John LeRoy Humbert


John LeRoy Humbert

Oakland, Alameda County, California, USA
Death 15 Apr 1980 (aged 74)
Jackson, Amador County, California, USA
Burial Hayward, Alameda County, California, USA
Plot Plot 10, Section 4
Memorial ID 18299828 View Source
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John was born the third child of six, to Ada and Leon Humbert, in the East Bay city of Oakland in northern California. He spent his early years there in uptown west Oakland while the family was living at the Humbert Building, a 2-story flat they owned on the corner of Grove St. at 655 27th St., until the family left for Iowa in 1911 when John was six.

John attended Hell's Halfacre School there at Nodaway in Adams County. Shortly after the move, in 1912 young John was run down by a spooked team of horses pulling a hay wagon, and was comatose for several days and not expected to live. Within the next six months, John's father Leon died in early 1913 when John was only seven. But the family survived there on the farms for the next several years along with the families of John's maternal aunts, Effie Nelson and Lucy Chute. As a youth John helped feed the family by hunting rabbits and trapping skunks. He sold the pelts at the rate of about four for a dollar.

After 1920 the remaining family came back to live in the Melrose District of east Oakland, while John was still a teenager. He immediately went to work to support the family, as an apprentice coppersmith at D. D. Moore Co. in Oakland. John was in charge of Moore Dry-Dock's sheet metal shops by 1940 and stayed with that company until after World War II.

By 1924 the family moved eight miles southeast to briefly settle on Kelly Hill in east Hayward. As a young adult John stayed with the family while a few years later they moved back again to Melrose.

In Oakland John met his wife Mildred Effie Taber, and they were married on November 16, 1931 at the Elmhurst Christian Church, 8800 E. 14th St., with the ceremony performed by Mildred's father, Rev. C. Walter Taber.

The young Humbert family then settled nearby at 8221 Ney Ave., in the Eastmont District.

They had three children, and the family moved around quite a bit in the early years, north to Berkeley, then back to Oakland at 2527 83rd Ave., west of Hopkins St. (now MacArthur Blvd.) in the Eastmont District, northwest to Alameda, and then in 1937 to a big house at Oakland Auto Camp, 8603 Hillside St. That year John bought the Auto Camp from his mother's new husband, Henry Munsterman.

In 1939 John renamed the business as the Oakland Auto Court, when he rebuilt the Court from the ground up.

John had also briefly worked a gold mine in California with his step-father, Henry C. Munsterman, near a place called Yankee Jim's, near Auburn.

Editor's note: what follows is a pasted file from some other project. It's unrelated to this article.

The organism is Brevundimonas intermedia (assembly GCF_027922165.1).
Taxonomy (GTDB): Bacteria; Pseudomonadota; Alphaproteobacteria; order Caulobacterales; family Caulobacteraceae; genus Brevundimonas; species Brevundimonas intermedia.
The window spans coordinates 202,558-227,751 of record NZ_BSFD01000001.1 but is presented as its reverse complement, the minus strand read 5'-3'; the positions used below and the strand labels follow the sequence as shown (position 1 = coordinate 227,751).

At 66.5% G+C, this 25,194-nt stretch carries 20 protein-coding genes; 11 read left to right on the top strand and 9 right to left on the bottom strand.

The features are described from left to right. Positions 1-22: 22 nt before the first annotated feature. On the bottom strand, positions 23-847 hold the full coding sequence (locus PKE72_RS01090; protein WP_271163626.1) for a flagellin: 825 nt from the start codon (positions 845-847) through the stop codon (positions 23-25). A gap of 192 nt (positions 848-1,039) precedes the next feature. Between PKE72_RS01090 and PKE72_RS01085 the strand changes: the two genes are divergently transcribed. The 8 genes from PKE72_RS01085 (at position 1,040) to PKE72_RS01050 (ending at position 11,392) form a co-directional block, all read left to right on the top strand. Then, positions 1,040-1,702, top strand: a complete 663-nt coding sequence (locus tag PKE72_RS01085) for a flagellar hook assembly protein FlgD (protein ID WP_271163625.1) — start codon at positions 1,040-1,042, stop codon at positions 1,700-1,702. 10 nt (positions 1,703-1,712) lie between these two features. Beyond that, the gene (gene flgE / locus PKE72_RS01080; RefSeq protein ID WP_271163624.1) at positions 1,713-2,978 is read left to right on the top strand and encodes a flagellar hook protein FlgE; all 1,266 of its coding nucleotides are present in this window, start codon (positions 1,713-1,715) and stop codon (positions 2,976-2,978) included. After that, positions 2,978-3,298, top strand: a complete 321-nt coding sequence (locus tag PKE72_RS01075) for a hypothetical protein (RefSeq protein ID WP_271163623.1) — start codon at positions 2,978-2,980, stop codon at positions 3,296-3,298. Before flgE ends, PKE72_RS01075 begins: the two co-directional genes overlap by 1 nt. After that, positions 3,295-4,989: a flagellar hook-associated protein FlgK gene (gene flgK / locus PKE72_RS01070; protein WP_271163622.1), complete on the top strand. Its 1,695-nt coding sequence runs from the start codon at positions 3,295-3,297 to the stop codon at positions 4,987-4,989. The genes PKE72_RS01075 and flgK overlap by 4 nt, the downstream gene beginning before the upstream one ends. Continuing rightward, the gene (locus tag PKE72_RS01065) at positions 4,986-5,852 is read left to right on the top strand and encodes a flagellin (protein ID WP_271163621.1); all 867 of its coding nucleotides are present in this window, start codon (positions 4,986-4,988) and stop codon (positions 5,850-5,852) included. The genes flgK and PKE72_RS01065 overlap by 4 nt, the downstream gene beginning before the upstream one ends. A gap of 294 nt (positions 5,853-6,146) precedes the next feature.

In early 1942 John enlisted in the US Navy shortly after the attack on Pearl Harbor. He was about to go on active duty as a Chief Petty Officer when his enlistment was refused because his civilian shipyard job was determined to be crucial to the war effort. By the end of the War, John was in charge of more than 1,500 men building ships.

In 1945 right after the War the family moved 1/2 mile up from the Hillside property, to a two-bedroom house at number 3319 at the top of 82nd Ave. They were still living there by the time John's mother Ada died in 1947.

In 1948 John finished building a new house on six acres, at 7382 Ewing Rd. (now 4682), off of Proctor Rd. and Redwood Rd., in Castro Valley, five miles to the southeast. There the family lived for the next couple decades as the children grew up. The family attended the local First Baptist Church on Redwood Rd.

In that period John owned Chabot Hardware, at 7437 Castro Valley Blvd., among a group of stores, on Highway 50 (now Castro Valley Blvd) in downtown Castro Valley.

One of his other businesses was a donut shop on E. 14th St. in the nearby unincorporated Ashland District of San Leandro, a mile to the west.

John also started a choose-and-cut christmas tree lot on the 6-acre Castro Valley farm. He also became a volunteer with the local fire department, and went into the real estate business.

John then sold the stores to a family friend, A. B. Morris and his wife, and expanded the christmas tree farm business to 200 acres in the Livermore area of Alameda Co., 10 miles over the hill to the east.

By 1973, in retirement, John sold the Castro Valley house, and moved 90 miles east to the foothills above the Mokelumne River, where he built a new house on Shake Ridge Rd. above the village of Volcano in Amador County.

John and Mildred were living there in 1980 when John died in nearby Jackson, just shy of his 75th birthday. His death ended several years of poor health, due to a hepatitis-contaminated blood transfusion during routine surgery at Eden Hospital in Castro Valley in the late 1960s.

John was brought back here to east Hayward for burial in the Lone Tree family plot on Davis St., where he rests along with his mother Ada and sister Effie and her husband Hokan, and with his older sister Lucy also nearby over the hilltop.

Source: Oakland City Directories
Source: family notes and letters


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